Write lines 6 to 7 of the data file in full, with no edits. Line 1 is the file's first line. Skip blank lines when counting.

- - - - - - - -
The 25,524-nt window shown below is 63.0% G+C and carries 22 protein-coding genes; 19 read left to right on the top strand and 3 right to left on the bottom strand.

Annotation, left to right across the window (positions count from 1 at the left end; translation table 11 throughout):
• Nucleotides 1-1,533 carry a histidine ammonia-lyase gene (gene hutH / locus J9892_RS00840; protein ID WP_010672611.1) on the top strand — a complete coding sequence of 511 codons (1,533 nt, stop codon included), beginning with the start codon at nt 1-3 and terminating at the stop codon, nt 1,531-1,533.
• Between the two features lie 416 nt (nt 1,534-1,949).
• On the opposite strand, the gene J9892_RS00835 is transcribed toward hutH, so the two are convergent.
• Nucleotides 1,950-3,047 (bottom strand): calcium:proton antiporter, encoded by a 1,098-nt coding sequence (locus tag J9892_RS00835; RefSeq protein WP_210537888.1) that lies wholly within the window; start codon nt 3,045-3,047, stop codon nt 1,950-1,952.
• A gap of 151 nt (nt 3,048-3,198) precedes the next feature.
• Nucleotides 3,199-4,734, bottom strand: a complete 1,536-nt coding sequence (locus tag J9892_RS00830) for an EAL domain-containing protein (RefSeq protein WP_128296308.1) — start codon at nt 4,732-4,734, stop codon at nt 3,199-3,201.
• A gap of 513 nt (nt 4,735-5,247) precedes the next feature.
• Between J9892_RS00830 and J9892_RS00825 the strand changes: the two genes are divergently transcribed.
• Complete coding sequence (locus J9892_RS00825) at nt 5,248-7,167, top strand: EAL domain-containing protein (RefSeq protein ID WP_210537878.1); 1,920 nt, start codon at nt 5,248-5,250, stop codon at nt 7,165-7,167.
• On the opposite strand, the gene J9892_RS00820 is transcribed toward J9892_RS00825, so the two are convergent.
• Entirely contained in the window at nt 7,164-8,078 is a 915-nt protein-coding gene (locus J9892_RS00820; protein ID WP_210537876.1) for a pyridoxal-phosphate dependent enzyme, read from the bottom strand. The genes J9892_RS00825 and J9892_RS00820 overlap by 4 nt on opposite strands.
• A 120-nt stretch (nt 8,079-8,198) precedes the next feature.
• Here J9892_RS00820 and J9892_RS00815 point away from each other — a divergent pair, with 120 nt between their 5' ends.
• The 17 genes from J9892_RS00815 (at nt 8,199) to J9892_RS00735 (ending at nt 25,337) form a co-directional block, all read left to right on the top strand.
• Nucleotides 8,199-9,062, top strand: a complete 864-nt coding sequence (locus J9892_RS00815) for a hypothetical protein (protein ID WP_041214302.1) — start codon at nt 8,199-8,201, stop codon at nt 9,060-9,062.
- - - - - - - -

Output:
• Nucleotides 1,950-3,047 (bottom strand): calcium:proton antiporter, encoded by a 1,098-nt coding sequence (locus tag J9892_RS00835; RefSeq protein WP_210537888.1) that lies wholly within the window; start codon nt 3,045-3,047, stop codon nt 1,950-1,952.
• A gap of 151 nt (nt 3,048-3,198) precedes the next feature.